When using these caching features, you can configure caching profiles to control caching page items and complete pages in memory. Developers should notice that Office SharePoint Server 2007 supplies dedicated caches for navigation nodes and content returned from potentially expensive retrieval operations, such as standard Windows SharePoint Services queries run by using an SPQuery object and cross-site queries run by using a Microsoft Office SharePoint Portal Server SPSiteDataQuery object.
Office SharePoint Server 2007 also supports front-end Web server disk caching. If you enable the front-end Web server disk cache, Office SharePoint Server begins writing the large files it retrieves from the Microsoft SQL Server database into a special cache on the local file system. This eliminates the need to move .jpg, .png, .gif, .css, and .js files from the SQL Server database server to front-end Web servers on a per-request basis.
Publishing Directly from Office Applications
The Woodgrove site uses the Authoring connector functionality to allow users to publish content directly from Microsoft Office Word. Look for a PublishingTask.xml file. In WoodGroveNet, this file looks like the following.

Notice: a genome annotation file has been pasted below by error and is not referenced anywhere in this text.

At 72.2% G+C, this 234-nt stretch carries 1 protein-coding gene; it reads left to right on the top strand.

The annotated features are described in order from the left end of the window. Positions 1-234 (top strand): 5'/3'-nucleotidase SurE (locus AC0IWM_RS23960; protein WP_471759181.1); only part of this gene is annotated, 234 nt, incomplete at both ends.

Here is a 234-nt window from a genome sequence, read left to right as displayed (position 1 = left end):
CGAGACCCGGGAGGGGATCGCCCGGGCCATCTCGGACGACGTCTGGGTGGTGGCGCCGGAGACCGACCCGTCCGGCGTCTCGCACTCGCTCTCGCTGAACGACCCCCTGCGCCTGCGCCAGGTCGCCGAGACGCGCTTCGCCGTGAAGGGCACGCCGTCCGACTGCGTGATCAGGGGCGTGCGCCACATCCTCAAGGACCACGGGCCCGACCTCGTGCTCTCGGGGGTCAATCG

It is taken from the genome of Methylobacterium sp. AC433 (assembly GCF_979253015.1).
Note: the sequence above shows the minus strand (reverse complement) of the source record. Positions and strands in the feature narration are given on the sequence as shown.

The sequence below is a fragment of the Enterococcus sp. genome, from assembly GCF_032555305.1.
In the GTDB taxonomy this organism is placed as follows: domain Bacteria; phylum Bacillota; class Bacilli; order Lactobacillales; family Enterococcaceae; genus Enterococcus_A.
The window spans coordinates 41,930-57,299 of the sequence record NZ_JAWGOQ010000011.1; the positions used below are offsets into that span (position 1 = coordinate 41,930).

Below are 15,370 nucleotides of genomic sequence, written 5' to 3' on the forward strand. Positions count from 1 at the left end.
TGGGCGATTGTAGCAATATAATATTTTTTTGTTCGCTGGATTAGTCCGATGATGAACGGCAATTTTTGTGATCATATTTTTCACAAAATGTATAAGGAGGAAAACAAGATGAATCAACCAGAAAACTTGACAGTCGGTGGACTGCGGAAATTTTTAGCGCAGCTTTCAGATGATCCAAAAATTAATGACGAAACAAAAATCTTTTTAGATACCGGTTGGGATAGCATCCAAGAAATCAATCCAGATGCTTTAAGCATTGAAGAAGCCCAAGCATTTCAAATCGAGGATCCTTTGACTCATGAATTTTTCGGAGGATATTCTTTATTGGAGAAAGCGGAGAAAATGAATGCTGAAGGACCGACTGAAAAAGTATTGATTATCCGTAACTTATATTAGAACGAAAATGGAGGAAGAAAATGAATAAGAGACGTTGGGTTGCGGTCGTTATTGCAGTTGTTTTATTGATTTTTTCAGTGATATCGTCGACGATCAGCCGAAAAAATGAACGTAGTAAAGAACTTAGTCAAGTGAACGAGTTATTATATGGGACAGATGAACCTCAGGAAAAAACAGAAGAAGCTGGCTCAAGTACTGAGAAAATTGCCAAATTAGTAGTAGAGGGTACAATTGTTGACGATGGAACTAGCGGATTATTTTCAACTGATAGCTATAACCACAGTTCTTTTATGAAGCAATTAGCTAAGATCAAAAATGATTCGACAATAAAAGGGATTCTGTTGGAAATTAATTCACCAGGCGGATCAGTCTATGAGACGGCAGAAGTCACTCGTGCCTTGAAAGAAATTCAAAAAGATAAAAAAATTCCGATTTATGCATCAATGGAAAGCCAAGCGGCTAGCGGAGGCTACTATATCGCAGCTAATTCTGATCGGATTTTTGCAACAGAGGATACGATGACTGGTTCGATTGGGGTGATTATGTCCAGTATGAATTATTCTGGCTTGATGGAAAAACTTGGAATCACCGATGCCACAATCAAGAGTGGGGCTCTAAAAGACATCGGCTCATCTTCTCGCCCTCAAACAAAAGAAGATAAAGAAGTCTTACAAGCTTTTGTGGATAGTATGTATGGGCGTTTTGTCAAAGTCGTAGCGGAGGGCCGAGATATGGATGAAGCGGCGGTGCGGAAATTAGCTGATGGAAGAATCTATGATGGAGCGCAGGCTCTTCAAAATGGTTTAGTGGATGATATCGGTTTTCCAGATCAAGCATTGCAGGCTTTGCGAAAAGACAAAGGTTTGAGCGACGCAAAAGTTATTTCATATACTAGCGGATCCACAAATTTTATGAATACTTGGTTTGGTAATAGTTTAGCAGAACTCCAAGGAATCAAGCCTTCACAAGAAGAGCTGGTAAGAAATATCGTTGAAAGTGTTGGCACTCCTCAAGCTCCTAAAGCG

<?xml version="1.0" standalone="yes" ?> <tasks> <task> <name>Create a new service for small business</name> <description>This task creates a description of a new service available to small business</description> <template>/Templates/WoodgroveNet/Small Business Net/Services ASPX</template> <channel>/Channels/WoodgroveNet/Small Business/Services</channel> </task> </tasks>
Office SharePoint Server 2007 provides a framework for document converters. This is a component designed to read content from an external format such as an Office Word document and convert it into a format that can be displayed within an Office SharePoint Server 2007 content page. Several document converters are provided with Office SharePoint Server 2007, as well as a framework for building and integrating custom document converters.
To configure the converter Feature for the Services template
Click the Site Actions menu link.
On the menu, point to Site Settings, and then click Modify All Site Settings.
On the Site Settings page, click Site Content Types.
Click Services ASPX. You will see the entry point to the form named Manage document conversion for this content type.
Figure 52. Setting up a content type for document conversion